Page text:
|Publication number||US6705723 B1|
|Application number||US 10/360,613|
|Publication date||Mar 16, 2004|
|Filing date||Feb 10, 2003|
|Priority date||Feb 13, 2002|
|Also published as||EP1336890A1|
|Publication number||10360613, 360613, US 6705723 B1, US 6705723B1, US-B1-6705723, US6705723 B1, US6705723B1|
|Original Assignee||Philippe Lavie|
|Export Citation||BiBTeX, EndNote, RefMan|
|Patent Citations (7), Referenced by (11), Classifications (7), Legal Events (3)|
|External Links: USPTO, USPTO Assignment, Espacenet|
1. Field of the Invention
The present invention relates to a method and a device for mounting eyeglass lenses.
2. Description of the Prior Art
In a prior art method of mounting lenses, a plastics material (“nylon” or the like) filament is engaged in a peripheral groove in a lens and is attached at its ends to a frame which extends along the edge of the lens, usually at least along the top edge of the lens, and which has articulated branches at its ends and a central portion forming a bridge between the lenses.
This way of mounting lenses has the advantage of being light in weight, attractive in appearance, durable and easy for an optician to carry out. However, the frame portion extending along the top edge of the lenses forms a bar in the field of view of the wearer of the eyeglasses and gives a sensation of limiting their field of view.
To remedy this drawback, rimless eyeglasses have been proposed, in which articulated branches and a bridge are fixed directly to the lenses by means of screws, rivets or the like fitted into holes drilled into the lenses in the vicinity of their periphery. Rimless eyeglasses give the wearer a sensation of widened field of view, but it is relatively difficult to fit the branches and the bridge to the lenses. Because of the great diversity of lens, branch and bridge shapes and sizes, the fitter has no template for accurately marking the positions of the drilling points on the lenses. Mounting the lenses is therefore long and costly, because a relatively large number of lenses may be broken during mounting or made unusable by incorrect positioning of the holes relative to each other and to the lenses. What is more, the mounting is loose and unstable if the holes or the notches formed in the lenses are slightly oversized.
In one prior art device each articulated branch has a small lug that extends a few millimeters over the lens in a substantially radial direction and terminates in an eyelet or the like through which passes a screw or a rivet. Likewise, each end of the bridge is extended by a similar lug terminating in an eyelet through which a fixing screw or a rivet passes. For the mounting to be stable, an end of each articulated branch and each end of the bridge has another lug a few millimeters long, substantially perpendicular to the first lug and pressed onto the periphery of the lens.
To fit this device, one articulated branch and one end of the bridge are offered up to a lens, the position of the eyelets is marked on the lens with a pencil or the like, and the lens is drilled at the marked places. The positions of the eyelets must be marked with great accuracy and the lens must be drilled to the exact diameter of the fixing screws used. Otherwise, the mounting is slack and the branches and the bridge can turn relative to the lenses, which makes the eyeglasses difficult to wear and often requires the optician to start again with new lenses.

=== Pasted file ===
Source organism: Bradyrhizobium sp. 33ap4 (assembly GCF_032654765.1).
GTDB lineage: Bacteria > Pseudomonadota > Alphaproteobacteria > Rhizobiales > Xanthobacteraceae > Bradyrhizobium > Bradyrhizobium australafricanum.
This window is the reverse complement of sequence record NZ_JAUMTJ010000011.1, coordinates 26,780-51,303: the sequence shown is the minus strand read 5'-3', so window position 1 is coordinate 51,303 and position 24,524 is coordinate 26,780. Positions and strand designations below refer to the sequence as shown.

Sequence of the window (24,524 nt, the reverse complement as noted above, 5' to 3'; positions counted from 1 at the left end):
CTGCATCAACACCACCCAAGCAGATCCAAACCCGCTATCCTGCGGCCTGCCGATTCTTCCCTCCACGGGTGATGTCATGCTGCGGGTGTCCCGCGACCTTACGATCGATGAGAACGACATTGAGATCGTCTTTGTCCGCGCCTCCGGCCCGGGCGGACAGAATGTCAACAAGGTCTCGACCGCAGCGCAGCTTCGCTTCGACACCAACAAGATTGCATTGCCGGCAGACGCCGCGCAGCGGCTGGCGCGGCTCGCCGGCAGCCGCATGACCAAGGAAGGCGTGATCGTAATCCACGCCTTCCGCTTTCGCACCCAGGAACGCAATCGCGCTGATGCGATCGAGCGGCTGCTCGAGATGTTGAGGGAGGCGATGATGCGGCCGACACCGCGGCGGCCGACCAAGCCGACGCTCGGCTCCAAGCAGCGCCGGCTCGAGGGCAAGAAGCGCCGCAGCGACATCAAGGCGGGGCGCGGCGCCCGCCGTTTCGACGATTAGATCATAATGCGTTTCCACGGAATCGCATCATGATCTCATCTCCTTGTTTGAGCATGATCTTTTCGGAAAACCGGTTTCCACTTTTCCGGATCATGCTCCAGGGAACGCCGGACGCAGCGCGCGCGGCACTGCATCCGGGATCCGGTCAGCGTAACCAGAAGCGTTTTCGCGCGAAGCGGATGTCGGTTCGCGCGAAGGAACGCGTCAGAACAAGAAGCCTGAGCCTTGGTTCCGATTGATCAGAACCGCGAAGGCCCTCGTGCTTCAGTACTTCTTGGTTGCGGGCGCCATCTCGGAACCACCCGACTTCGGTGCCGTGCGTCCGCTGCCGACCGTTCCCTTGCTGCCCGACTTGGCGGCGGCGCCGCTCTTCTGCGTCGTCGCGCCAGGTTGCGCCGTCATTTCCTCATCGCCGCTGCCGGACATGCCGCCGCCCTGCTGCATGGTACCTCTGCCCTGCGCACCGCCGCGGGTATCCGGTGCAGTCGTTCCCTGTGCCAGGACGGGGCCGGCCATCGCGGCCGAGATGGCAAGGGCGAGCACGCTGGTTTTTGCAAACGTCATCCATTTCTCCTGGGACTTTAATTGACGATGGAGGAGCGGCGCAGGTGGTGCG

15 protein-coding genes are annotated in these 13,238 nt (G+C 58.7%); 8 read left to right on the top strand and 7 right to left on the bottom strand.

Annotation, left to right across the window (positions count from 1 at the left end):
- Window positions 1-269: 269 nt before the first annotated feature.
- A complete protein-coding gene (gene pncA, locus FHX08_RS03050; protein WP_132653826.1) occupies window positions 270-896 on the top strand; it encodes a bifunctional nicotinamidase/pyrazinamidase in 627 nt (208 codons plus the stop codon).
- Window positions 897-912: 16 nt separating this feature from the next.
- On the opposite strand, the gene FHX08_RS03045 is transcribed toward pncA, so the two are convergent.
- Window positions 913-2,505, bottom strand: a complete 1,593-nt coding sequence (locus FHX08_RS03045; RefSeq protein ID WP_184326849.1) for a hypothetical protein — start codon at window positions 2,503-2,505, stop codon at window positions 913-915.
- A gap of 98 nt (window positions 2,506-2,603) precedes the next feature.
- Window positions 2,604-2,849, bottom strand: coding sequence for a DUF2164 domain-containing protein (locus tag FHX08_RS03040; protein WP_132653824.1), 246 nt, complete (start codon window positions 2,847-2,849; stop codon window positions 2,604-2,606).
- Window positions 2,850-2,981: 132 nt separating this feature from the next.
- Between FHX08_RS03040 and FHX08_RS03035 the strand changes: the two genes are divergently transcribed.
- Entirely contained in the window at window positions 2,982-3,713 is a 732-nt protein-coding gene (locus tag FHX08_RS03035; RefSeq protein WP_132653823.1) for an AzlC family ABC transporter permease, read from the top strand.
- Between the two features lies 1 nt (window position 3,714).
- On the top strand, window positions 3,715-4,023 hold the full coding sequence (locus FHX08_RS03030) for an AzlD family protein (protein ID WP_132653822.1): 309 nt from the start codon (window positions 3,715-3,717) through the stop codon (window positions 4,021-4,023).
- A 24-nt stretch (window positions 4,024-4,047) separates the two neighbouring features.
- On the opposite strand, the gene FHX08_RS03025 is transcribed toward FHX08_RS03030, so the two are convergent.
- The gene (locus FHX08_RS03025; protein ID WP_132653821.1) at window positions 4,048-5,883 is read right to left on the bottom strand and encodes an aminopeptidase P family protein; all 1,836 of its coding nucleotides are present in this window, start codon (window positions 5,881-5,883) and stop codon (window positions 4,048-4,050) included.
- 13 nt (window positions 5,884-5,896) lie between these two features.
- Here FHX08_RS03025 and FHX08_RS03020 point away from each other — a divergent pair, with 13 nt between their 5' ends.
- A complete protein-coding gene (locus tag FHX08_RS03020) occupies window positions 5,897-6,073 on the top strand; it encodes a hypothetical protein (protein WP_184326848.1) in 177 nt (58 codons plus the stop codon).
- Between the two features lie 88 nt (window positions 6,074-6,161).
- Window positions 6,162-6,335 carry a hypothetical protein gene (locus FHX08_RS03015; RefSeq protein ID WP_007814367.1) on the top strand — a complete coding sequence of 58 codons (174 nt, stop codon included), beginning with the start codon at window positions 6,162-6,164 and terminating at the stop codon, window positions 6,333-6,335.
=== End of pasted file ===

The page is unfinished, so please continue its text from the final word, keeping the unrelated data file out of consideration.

A particular object of the present invention is to alleviate these drawbacks by providing a method and a device for mounting lenses that are simple, accurate, easy to use, inexpensive, durable, light in weight and attractive in appearance.
The invention provides a method of mounting eyeglass lenses on a frame comprising two articulated branches and a bridge having at their ends means for fixing them to the lenses and a small lug adapted to extend along the periphery of the lens, in which method, on each lens, said lug at one end of said bridge is connected to said lug on one articulated branch by a plastics material filament engaged in a peripheral groove in said lens, after which said articulated branch and said bridge are fitted to said lens by drilling said lens and fitting fixing means.
The method according to the invention combines the advantages of plastics material filaments and rimless eyeglasses but avoids their disadvantages. In particular, the positions of the holes to be drilled in the lenses are marked automatically when the branches and the bridge are fitted to the lenses and secured by the plastics material filament engaged in the peripheral grooves in the lenses. After drilling the holes in the lenses, it is a simple matter, taking only a few moments, to insert fixing members into the eyelets of the branches and the bridge and the holes in the lenses.
The invention provides too a device on which eyeglass lenses can be mounted, said device comprising two articulated branches and a bridge whose ends comprise small lugs intended to extend along the periphery of each lens and means for fixing said device to said lenses, in which device, for each lens, said lugs at the ends of an articulated branch and said bridge are connected by a plastics material filament engaged in a peripheral groove in said lens.
This device has the advantage of being simple, light in weight, attractive in appearance, inexpensive and usable without special adaptation for all shapes of lenses.
In one embodiment of the invention each branch includes said lug adapted to extend along the periphery of a lens to guide or attach the plastics material filament and another lug extending over a face of the lens and including an eyelet adapted to receive lens fixing means.
Likewise, the bridge includes at each of its ends said lug adapted to extend along the periphery of a lens to guide or attach the plastics material filament and another lug extending over a face of the lens and including an eyelet adapted to receive lens fixing means.
The eyelets are preferably circular or substantially circular.
The eyelets are simply holes formed in said other lugs of the branches and the bridge.
The fixing members include screws, rivets or the like or spring clips.
Further features and advantages of the invention will be apparent from the following particular description of several preferred embodiments of the invention as illustrated in the corresponding accompanying drawings in which:
FIGS. 1 and 2 are diagrammatic front and plan views, respectively, of the device according to the invention.
FIGS. 3 and 4 are partial diagrammatic front views to a larger scale of the essential components of the device.
FIGS. 5 and 6 are partial diagrammatic perspective views of a different embodiment of the components.